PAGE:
Who passed that law?
Approving new laws is no easy task – especially when you have to change the foundations of the whole legal system as Czech lawmakers had to do in the years after the fall of communism. Every year Parliament debates and approves dozens of new laws and hundreds of amendments. And in the process of debating and changing the proposed drafts mistakes can slip in and absurdities sometimes go unnoticed. Of course, we all make mistakes but because the legal system affects every aspect of our lives a law-maker’s mistakes are more visible.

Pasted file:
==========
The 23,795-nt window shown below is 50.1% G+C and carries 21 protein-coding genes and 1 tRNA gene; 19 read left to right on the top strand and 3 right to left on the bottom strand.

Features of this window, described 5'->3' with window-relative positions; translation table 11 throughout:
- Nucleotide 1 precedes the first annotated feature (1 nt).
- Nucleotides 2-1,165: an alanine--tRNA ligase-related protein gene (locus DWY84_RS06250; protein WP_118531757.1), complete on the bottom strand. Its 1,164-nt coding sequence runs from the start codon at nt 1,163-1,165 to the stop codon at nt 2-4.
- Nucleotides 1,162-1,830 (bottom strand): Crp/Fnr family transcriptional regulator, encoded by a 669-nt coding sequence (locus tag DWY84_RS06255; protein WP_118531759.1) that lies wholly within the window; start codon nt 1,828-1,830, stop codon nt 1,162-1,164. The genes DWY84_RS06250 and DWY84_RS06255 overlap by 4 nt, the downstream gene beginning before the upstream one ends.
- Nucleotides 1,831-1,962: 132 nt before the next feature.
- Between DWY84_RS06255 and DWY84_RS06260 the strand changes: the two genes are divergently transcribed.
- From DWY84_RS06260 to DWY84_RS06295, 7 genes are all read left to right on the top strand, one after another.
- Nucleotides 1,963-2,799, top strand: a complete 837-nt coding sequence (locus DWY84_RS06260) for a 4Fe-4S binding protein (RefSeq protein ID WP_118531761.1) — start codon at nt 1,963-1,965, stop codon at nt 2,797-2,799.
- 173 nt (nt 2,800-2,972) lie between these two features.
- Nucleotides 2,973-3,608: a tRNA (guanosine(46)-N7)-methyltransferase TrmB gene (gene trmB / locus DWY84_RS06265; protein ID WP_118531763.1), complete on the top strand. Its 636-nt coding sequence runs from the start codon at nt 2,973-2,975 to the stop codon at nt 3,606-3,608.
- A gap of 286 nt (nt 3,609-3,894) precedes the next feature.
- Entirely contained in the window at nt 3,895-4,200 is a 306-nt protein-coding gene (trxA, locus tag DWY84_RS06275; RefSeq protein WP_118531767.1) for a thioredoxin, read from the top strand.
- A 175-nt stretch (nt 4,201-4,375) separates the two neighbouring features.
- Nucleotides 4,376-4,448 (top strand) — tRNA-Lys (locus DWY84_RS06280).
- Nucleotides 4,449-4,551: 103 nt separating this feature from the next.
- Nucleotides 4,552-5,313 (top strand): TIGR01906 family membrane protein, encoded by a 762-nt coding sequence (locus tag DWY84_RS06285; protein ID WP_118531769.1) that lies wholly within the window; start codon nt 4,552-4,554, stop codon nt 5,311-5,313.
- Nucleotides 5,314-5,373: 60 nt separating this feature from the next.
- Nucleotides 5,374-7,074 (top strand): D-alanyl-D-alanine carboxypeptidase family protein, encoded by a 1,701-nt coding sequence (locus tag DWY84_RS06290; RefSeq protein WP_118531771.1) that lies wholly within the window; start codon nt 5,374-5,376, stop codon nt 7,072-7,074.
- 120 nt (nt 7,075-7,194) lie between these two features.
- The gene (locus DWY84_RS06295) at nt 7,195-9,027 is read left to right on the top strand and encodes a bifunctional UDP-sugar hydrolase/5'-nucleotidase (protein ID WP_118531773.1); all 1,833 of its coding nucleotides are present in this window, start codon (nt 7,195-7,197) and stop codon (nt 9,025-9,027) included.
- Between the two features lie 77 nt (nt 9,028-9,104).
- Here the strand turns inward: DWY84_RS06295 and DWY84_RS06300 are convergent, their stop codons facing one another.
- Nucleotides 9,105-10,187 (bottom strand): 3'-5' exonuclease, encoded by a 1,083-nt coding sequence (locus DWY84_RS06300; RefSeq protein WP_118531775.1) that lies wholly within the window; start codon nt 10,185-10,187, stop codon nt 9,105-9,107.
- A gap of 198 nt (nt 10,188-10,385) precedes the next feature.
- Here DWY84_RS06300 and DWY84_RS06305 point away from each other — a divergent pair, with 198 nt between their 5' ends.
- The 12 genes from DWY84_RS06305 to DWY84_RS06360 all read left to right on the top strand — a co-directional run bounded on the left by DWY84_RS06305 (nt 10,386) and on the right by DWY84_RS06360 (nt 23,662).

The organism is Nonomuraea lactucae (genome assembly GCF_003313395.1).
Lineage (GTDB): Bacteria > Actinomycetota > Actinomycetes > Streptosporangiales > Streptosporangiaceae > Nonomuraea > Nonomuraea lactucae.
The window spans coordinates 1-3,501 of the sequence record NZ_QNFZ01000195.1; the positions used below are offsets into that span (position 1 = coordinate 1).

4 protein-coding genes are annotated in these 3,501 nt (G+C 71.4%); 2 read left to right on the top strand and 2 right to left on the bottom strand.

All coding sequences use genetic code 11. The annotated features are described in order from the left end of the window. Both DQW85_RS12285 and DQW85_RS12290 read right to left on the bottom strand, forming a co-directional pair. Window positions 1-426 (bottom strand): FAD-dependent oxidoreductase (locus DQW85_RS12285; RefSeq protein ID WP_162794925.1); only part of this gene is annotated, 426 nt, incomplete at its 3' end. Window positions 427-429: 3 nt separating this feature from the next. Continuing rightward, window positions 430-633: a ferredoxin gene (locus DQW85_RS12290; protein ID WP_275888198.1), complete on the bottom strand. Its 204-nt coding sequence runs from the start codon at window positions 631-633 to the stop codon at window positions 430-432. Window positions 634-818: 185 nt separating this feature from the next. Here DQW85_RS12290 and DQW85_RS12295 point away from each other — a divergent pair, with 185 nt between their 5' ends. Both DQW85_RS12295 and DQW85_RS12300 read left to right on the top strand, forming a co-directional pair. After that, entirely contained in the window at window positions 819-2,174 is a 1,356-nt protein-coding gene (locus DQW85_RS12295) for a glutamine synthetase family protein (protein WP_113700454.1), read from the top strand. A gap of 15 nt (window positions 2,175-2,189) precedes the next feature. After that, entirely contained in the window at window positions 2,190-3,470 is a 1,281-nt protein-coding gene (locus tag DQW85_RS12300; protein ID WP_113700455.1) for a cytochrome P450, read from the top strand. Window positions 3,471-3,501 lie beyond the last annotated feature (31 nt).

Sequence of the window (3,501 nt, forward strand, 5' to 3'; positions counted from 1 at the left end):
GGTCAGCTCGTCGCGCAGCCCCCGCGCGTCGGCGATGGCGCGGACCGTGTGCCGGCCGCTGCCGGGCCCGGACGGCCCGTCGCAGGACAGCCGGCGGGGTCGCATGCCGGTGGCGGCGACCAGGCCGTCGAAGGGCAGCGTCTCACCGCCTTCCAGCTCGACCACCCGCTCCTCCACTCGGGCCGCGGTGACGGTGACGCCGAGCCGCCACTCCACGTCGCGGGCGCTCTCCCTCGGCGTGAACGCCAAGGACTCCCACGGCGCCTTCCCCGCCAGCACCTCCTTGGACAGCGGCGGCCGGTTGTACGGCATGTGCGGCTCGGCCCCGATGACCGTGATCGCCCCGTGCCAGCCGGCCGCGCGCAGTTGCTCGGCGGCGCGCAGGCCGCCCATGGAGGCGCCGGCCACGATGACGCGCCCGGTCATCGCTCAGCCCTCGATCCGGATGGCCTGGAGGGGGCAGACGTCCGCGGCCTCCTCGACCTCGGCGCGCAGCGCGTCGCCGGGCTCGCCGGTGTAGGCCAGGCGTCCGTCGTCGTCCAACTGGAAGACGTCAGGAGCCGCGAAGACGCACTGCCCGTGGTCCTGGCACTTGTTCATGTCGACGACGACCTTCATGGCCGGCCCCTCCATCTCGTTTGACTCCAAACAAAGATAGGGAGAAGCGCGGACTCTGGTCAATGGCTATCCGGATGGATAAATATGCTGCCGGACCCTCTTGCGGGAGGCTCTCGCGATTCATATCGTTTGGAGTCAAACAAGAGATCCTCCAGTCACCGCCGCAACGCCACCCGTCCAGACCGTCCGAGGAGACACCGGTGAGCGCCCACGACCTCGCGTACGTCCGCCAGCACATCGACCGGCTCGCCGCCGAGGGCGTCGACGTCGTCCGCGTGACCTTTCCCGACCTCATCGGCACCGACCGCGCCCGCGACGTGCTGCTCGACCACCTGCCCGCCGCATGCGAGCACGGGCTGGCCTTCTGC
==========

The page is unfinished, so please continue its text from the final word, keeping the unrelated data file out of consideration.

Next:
Take for instance the road law approved in mid-2006. It was heralded as a revolution on Czech roads, meant to reduce the number of casualties and make undisciplined drivers toe the line. It took months to complete and was re-worked numerous times. But it was only after it took affect that a huge absurdity came to light. According to the law a driver, cyclist or anyone who caused an accident in which they alone suffered an injury was to be fined from 10 to 50 thousand crowns. Now that wasn’t the intention, as the then transport minister Milan Šimonovský explained. Law-makers had intended to say that “someone who injured another person should be fined” and in the process of re-drafting the word “another” was dropped. The minister noted that this was most unfortunate and would be amended – but the police were sticking to the law. You fall off your bike and hurt yourself –you get a fine. Twenty year old Tomáš Petru from Zlin was asked to pay 25,000 crowns, after falling in front of a car and suffering a broken nose and other injuries. People reacted differently – some tried to make the officers see sense and pointed out that it was ridiculous that they should be made to pay for hurting themselves. Others tried to get the fine lowered – or to get officers to overlook the so-called transgression. They in turn argued that they had to file a report and were bound by the law to fine the offender. Complaints about this piled up both at the police presidium and in the lower house of Parliament and late last year a new amendment was passed putting things straight. Cyclists who fall off their bikes now only need to worry about getting back on their feet and paying to get their bike fixed. But one can’t help wondering where the next “dodgy” amendment will crop up.